July 2013
Volume 13, Issue 9
Free
Vision Sciences Society Annual Meeting Abstract  |   July 2013
The role of awareness on visual perceptual learning of inhibition : a fMRI study.
Author Affiliations
  • Yuko Yotsumoto
    Department of Life Sciences, The University of Tokyo
Journal of Vision July 2013, Vol.13, 913. doi:10.1167/13.9.913
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      Yuko Yotsumoto; The role of awareness on visual perceptual learning of inhibition : a fMRI study.. Journal of Vision 2013;13(9):913. doi: 10.1167/13.9.913.

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      © ARVO (1962-2015); The Authors (2016-present)

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Abstract

Visual Perceptual Learning (VPL) is defined as a performance enhancement induced by repetitive exposure to visual tasks and/or stimuli, and has been observed both on task-relevant and on task-irrelevant stimuli. While many VPL studies were conducted in a context of increased sensitivity to the target stimulus, inhibition of the task-irrelevant noise is also its important aspect. Reduced neural responses to the irrelevant stimuli have been reported in some studies, but the role of awareness on such inhibitory VPL is still unclear. In this study, the role of awareness on the inhibitory VPL was examined using coherent random dot motion. Thirty-four subjects were divided into two groups: Supra group and Sub group. For both groups, a target direction was presented with a to-be-ignored direction. Subjects in Supra group were instructed to ignore the to-be-ignored motion direction while detecting the target motion direction. Subjects in Sub group were instructed to detect the target motion direction without knowing there was to-be-ignored motion direction hidden in the moving stimuli. All subjects underwent five behavioral training sessions. Two fMRI sessions were conducted before and after the training sessions, and BOLD signals were measured while subjects observed each motion direction. Two groups differed in sensitivity changes of the to-be-ignored motion direction. Sub group showed significant threshold decrease both in the target and to-be-ignored directions, while Supra group did not show significant sensitivity changes in either direction. Changes in BOLD signals were consistent with the behavioral changes. In Sub group, BOLD signals in MT+ for both target and to-be-ignored directions increased after the learning, while BOLD signals in Supra group tended to decrease after the learning. The results suggest two important features of VLP and awareness. First, awareness is necessary for inhibitory learning. Second spatially overlapped inhibitory attention might suppress VPL in signal detection.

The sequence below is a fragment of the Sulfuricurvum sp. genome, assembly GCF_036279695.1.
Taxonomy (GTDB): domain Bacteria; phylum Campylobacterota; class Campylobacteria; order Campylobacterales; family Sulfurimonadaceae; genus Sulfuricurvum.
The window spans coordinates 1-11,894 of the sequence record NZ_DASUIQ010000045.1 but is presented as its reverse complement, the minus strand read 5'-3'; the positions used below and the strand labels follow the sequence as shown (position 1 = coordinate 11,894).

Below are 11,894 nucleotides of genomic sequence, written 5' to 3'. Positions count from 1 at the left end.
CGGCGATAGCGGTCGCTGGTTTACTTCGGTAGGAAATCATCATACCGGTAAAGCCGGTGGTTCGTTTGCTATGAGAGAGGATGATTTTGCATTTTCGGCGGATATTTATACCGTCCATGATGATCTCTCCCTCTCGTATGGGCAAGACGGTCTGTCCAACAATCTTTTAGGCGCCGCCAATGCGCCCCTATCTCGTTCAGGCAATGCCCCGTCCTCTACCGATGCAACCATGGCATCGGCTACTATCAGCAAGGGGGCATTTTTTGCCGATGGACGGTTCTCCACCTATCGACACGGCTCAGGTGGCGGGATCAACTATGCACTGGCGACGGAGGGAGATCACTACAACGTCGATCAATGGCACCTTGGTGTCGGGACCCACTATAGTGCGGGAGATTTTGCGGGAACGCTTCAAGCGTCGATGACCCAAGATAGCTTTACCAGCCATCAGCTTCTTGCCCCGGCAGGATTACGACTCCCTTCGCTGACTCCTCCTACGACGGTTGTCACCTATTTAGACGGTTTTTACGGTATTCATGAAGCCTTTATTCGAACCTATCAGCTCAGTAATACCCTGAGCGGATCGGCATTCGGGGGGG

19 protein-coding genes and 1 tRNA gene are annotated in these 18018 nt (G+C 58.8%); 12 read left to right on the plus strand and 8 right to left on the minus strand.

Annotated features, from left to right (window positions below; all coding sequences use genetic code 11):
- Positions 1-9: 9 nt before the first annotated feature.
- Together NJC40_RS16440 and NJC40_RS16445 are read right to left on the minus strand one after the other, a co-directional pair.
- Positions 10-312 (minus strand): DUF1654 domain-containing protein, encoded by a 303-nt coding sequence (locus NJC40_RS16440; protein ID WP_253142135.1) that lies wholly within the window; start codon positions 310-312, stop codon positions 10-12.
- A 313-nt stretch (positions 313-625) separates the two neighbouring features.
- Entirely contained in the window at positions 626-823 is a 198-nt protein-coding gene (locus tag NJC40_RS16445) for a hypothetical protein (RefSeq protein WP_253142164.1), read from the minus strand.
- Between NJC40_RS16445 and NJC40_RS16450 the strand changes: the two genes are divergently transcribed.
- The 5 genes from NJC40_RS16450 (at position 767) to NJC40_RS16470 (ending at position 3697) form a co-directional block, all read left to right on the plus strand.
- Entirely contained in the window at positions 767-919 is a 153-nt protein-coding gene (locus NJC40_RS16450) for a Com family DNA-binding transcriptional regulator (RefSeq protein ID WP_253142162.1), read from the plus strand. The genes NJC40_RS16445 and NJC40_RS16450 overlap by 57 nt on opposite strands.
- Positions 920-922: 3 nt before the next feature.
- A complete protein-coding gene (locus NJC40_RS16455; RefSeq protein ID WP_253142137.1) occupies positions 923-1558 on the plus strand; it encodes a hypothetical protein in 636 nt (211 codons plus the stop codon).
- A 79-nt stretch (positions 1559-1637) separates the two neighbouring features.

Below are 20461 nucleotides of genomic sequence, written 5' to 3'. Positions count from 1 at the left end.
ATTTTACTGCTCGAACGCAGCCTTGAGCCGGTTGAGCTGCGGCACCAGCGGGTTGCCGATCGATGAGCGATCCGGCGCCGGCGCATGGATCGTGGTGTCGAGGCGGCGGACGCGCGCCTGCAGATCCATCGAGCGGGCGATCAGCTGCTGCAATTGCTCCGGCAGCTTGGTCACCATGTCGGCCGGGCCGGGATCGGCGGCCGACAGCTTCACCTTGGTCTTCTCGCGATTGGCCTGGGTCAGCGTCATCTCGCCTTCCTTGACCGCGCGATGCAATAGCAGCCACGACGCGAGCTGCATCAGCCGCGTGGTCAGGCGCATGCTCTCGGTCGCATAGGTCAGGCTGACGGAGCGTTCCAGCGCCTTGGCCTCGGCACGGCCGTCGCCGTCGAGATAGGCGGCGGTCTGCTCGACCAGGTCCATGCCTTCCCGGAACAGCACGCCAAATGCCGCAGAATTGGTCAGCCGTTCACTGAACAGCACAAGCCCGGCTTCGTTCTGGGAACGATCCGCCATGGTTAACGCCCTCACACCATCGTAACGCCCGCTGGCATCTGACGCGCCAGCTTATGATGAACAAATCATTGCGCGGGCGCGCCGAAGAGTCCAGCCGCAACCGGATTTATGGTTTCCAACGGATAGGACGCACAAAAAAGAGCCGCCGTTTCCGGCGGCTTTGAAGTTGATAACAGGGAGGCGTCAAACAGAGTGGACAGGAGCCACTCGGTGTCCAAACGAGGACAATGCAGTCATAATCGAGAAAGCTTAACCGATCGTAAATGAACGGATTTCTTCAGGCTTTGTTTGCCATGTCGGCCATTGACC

Meeting abstract presented at VSS 2013

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